Calgary region new home prices on the rise Prices in Calgary are up 0.3% in May

New home prices in the Calgary region continued to rise in May, according to Statistics Canada.

The federal agency reported Thursday, in its New Housing Price Index, that prices in the Calgary census metropolitan area were up 0.3 per cent from April. Prices were also up 0.8 per cent on a year-over-year basis.

Nationally, the NHPI rose by 0.3 per cent and prices were up 2.4 per cent from May 2011.

“The metropolitan regions of Toronto and Oshawa, and Calgary were the top contributors to the increase in May. The impact of these regions on the overall index was slightly offset by the decrease observed in Victoria,” said Statistics Canada.

“In Toronto and Oshawa as well as in Calgary, the rise in prices was predominantly explained by market conditions.”

From April to May, the aggregated metropolitan regions of Sudbury and Thunder Bay (1.6 per cent) posted the largest monthly price advance, followed by Toronto and Oshawa and by Regina (both 0.5 per cent), said the federal agency.

The most significant monthly price declines were recorded in Victoria (0.8 per cent) and Charlottetown (0.4 per cent).

The largest year-over-year price increases were recorded in Toronto and Oshawa (5.5 per cent), Winnipeg (4.4 per cent) and Regina (4.3 per cent).

Among the 21 metropolitan regions surveyed, three posted 12-month price declines in May, with Victoria (3.2 per cent) recording the largest decrease.

Earlier this week, Canada Mortgage and Housing Corp., said housing starts in the Calgary CMA totalled 1,184 units in June, compared with 719 units in June 2011. In the first half of the year, total housing starts in the Calgary CMA increased to 7,044 units, up 99.5 per cent from the 3,530 units for the same period last year.

“After six months, both single-detached and multi-family starts have risen from the previous year. Low mortgage rates, full-time employment gains, positive migration flows, and a more balanced resale market have contributed to the demand for new homes,” said Richard Cho, senior market analyst in Calgary for the CMHC.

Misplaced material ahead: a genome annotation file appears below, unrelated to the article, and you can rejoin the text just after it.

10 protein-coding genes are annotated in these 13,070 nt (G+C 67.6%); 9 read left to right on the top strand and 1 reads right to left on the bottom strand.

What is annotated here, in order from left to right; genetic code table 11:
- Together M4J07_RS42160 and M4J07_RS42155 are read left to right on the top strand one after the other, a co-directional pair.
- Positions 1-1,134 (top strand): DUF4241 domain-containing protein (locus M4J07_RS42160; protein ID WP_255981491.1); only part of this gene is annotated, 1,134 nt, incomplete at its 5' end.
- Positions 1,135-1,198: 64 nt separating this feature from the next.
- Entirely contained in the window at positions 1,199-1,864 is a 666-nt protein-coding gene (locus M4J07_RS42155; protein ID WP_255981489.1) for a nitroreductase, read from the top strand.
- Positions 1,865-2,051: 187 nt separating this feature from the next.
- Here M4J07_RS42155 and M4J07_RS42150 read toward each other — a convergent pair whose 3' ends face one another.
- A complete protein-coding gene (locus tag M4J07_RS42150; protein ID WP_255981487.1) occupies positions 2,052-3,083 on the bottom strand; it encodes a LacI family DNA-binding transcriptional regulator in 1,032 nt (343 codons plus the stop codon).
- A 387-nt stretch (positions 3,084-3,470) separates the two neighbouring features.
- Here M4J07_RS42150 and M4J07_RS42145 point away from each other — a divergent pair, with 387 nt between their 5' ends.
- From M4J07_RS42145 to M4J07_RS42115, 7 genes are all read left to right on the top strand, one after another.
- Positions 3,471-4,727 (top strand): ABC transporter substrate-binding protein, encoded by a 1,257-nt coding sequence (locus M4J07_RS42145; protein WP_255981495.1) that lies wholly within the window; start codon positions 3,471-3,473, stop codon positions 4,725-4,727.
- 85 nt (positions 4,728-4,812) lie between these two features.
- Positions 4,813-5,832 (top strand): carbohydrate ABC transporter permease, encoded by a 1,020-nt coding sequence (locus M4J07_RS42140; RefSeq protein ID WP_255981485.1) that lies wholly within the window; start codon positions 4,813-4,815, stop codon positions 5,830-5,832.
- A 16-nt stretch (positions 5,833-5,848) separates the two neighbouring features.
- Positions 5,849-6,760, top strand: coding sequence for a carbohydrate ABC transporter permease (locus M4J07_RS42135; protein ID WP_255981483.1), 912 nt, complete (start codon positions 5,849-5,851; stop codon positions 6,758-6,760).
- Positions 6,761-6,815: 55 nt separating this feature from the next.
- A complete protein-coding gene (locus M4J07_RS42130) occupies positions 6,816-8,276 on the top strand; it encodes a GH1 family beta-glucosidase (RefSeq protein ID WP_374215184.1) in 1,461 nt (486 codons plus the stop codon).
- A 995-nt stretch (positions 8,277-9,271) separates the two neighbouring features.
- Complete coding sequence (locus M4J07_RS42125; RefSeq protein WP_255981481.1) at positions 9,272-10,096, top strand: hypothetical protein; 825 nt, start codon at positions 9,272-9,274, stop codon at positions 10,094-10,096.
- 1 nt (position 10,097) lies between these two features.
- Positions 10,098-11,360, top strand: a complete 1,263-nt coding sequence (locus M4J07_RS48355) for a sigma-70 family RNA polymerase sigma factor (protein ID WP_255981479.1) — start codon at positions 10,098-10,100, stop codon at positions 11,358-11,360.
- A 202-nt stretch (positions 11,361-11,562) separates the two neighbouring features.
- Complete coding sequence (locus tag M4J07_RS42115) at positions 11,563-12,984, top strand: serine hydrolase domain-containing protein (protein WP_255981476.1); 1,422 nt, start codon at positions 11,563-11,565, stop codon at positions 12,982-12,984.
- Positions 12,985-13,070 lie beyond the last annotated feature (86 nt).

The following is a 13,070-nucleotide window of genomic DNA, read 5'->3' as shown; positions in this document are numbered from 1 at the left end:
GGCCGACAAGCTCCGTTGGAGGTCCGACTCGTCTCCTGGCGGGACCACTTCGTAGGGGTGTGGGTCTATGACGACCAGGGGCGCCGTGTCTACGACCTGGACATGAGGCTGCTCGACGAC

Single-detached starts increased 18 per cent to 531 units in June, up from 450 units in the previous year. To the end of June, single-detached starts in the Calgary CMA rose 20 per cent to 2,830 units from a year earlier. Multi-family starts, which include semi-detached units, rows, and apartments, totalled 653 units in June, up from 269 in June 2011. After six months, builders have started 4,214 multi-family units in the Calgary CMA, an increase from the 1,118 over the same period in 2011.

Also this week, the Royal LePage House Price Survey and Market Survey Forecast showed varied year-over-year resale house price increases in Calgary.

In the second quarter, detached bungalows posted the largest average year-over-year price increases, rising five per cent to $432,322. Prices for standard two-storey homes rose a modest 2.5 per cent year-over-year to $425,456. Standard condominiums declined slightly by 0.8 per cent year-over-year to $247,056.

“Despite the recent changes to mortgage lending rules, mortgage rates and packages still remain very attractive to buyers at all levels,” said Ted Zaharko, broker and owner of Royal LePage Foothills. “Market activity has increased approximately 30 per cent compared to the same period in 2011 and we are seeing every type of buyer making purchases.”

According to Royal LePage, by the end of 2012, average house prices in Calgary are expected to increase 6.5 per cent. Market activity is forecast to be the strongest in Canada with 2012 unit sales expected to rise 18.0 per cent higher than they were in 2011.

© Copyright (c) The Calgary Herald

Calgary house sale activity sparks memories of 2007 MLS market sees sales and prices on the rise

Recent activity in the Calgary real estate market has discount realtor Roy Almog thinking back to the frenzied days of 2007.

In late June, he listed a “modest” house in the northwest neighbourhood of Mount Pleasant. In less than 24 hours, it had 14 showings and nine offers. The house sold for close to $30,000 above the asking price in less than 20 hours on the market.

“It was like 2007 all over again,” said Almog of 2% Realty.

“It’s been very busy this spring and summer. Very steady activity. We’re not seeing so much a huge increase in price but just the speed of sales. The properties are not lasting as long. They’re usually selling quite quickly. The days on market are a lot lower and getting lower.”